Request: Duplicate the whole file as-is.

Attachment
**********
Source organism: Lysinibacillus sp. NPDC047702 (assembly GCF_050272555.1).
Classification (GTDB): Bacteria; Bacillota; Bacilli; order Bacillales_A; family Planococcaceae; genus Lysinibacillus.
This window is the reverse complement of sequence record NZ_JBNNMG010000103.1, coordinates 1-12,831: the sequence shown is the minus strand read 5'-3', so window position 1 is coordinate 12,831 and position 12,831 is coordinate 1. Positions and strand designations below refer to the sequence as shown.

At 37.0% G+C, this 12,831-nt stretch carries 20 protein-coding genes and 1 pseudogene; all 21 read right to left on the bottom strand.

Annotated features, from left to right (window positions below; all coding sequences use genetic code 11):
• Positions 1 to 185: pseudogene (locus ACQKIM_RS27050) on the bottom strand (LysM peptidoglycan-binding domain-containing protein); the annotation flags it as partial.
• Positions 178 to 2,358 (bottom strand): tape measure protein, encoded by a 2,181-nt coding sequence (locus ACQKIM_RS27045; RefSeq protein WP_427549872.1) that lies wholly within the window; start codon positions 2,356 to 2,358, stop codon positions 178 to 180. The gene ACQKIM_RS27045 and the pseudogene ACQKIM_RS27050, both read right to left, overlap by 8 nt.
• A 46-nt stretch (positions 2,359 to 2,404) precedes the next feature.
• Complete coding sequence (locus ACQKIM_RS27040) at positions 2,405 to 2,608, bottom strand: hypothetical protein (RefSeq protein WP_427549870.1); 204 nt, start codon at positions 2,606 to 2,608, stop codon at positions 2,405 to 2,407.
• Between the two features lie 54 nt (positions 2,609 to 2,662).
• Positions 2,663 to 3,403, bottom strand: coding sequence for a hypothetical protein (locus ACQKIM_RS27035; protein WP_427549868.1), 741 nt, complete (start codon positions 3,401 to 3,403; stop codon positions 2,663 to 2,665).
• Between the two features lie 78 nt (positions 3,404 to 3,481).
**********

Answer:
Source organism: Lysinibacillus sp. NPDC047702 (assembly GCF_050272555.1).
Classification (GTDB): Bacteria; Bacillota; Bacilli; order Bacillales_A; family Planococcaceae; genus Lysinibacillus.
This window is the reverse complement of sequence record NZ_JBNNMG010000103.1, coordinates 1-12,831: the sequence shown is the minus strand read 5'-3', so window position 1 is coordinate 12,831 and position 12,831 is coordinate 1. Positions and strand designations below refer to the sequence as shown.

At 37.0% G+C, this 12,831-nt stretch carries 20 protein-coding genes and 1 pseudogene; all 21 read right to left on the bottom strand.

Annotated features, from left to right (window positions below; all coding sequences use genetic code 11):
• Positions 1 to 185: pseudogene (locus ACQKIM_RS27050) on the bottom strand (LysM peptidoglycan-binding domain-containing protein); the annotation flags it as partial.
• Positions 178 to 2,358 (bottom strand): tape measure protein, encoded by a 2,181-nt coding sequence (locus ACQKIM_RS27045; RefSeq protein WP_427549872.1) that lies wholly within the window; start codon positions 2,356 to 2,358, stop codon positions 178 to 180. The gene ACQKIM_RS27045 and the pseudogene ACQKIM_RS27050, both read right to left, overlap by 8 nt.
• A 46-nt stretch (positions 2,359 to 2,404) precedes the next feature.
• Complete coding sequence (locus ACQKIM_RS27040) at positions 2,405 to 2,608, bottom strand: hypothetical protein (RefSeq protein WP_427549870.1); 204 nt, start codon at positions 2,606 to 2,608, stop codon at positions 2,405 to 2,407.
• Between the two features lie 54 nt (positions 2,609 to 2,662).
• Positions 2,663 to 3,403, bottom strand: coding sequence for a hypothetical protein (locus ACQKIM_RS27035; protein WP_427549868.1), 741 nt, complete (start codon positions 3,401 to 3,403; stop codon positions 2,663 to 2,665).
• Between the two features lie 78 nt (positions 3,404 to 3,481).